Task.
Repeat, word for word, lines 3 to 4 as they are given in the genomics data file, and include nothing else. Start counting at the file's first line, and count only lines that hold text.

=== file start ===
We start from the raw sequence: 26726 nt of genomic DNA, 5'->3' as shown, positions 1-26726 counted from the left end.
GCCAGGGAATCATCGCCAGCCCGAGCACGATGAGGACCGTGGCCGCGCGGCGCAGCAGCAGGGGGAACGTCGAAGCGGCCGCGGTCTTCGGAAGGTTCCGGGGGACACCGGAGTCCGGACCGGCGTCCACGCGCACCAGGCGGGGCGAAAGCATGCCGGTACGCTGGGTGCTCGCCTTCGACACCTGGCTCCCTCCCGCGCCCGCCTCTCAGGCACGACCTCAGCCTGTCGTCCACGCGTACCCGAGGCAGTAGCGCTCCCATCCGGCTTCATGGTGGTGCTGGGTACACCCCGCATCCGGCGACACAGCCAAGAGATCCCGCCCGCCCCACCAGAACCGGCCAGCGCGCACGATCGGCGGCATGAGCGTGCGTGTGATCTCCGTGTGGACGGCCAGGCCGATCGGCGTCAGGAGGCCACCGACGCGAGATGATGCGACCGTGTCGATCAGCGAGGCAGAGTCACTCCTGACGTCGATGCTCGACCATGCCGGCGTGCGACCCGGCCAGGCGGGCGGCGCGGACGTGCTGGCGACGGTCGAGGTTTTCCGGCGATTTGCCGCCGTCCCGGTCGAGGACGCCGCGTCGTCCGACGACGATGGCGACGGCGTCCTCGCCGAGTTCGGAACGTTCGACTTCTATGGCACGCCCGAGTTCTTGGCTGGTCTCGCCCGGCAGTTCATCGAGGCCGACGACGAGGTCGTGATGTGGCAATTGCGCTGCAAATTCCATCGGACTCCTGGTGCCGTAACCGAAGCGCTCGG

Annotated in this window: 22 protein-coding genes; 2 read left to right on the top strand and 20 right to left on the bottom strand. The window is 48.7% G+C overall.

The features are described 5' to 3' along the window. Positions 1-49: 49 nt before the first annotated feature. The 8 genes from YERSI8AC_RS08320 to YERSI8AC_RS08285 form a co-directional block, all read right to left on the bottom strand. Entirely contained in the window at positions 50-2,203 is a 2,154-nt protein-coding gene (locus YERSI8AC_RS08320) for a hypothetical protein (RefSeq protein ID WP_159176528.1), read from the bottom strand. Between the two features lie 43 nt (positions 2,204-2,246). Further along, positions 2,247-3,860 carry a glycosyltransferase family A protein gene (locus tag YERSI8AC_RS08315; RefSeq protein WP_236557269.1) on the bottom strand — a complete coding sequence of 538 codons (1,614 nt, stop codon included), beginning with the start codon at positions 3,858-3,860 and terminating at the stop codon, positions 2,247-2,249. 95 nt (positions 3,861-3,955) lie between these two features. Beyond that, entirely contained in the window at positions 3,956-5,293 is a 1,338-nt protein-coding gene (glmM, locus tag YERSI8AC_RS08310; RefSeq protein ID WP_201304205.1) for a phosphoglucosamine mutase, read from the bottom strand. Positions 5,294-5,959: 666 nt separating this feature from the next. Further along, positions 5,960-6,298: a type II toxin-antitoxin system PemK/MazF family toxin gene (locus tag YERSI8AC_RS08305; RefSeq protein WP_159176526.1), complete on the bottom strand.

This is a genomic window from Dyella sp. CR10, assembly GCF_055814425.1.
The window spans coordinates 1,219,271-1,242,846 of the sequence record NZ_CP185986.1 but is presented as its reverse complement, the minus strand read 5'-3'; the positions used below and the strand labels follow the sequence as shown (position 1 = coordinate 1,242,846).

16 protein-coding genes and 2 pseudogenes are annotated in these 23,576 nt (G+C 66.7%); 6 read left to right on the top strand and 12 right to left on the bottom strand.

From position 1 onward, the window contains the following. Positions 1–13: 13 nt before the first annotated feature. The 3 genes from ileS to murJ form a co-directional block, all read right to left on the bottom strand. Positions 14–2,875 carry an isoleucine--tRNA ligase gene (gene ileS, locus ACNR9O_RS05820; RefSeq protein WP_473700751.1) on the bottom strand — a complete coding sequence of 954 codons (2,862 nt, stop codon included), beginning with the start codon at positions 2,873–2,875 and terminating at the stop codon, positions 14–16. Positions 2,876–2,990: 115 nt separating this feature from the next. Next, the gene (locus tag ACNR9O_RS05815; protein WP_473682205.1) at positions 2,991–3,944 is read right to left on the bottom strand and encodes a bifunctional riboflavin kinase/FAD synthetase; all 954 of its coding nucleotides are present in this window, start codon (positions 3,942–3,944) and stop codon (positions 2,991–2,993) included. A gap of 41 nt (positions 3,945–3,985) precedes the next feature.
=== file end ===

Annotated in this window: 22 protein-coding genes; 2 read left to right on the top strand and 20 right to left on the bottom strand. The window is 48.7% G+C overall.

The features are described 5' to 3' along the window. Positions 1-49: 49 nt before the first annotated feature. The 8 genes from YERSI8AC_RS08320 to YERSI8AC_RS08285 form a co-directional block, all read right to left on the bottom strand. Entirely contained in the window at positions 50-2,203 is a 2,154-nt protein-coding gene (locus YERSI8AC_RS08320) for a hypothetical protein (RefSeq protein ID WP_159176528.1), read from the bottom strand. Between the two features lie 43 nt (positions 2,204-2,246). Further along, positions 2,247-3,860 carry a glycosyltransferase family A protein gene (locus tag YERSI8AC_RS08315; RefSeq protein WP_236557269.1) on the bottom strand — a complete coding sequence of 538 codons (1,614 nt, stop codon included), beginning with the start codon at positions 3,858-3,860 and terminating at the stop codon, positions 2,247-2,249. 95 nt (positions 3,861-3,955) lie between these two features. Beyond that, entirely contained in the window at positions 3,956-5,293 is a 1,338-nt protein-coding gene (glmM, locus tag YERSI8AC_RS08310; RefSeq protein ID WP_201304205.1) for a phosphoglucosamine mutase, read from the bottom strand. Positions 5,294-5,959: 666 nt separating this feature from the next. Further along, positions 5,960-6,298: a type II toxin-antitoxin system PemK/MazF family toxin gene (locus tag YERSI8AC_RS08305; RefSeq protein WP_159176526.1), complete on the bottom strand.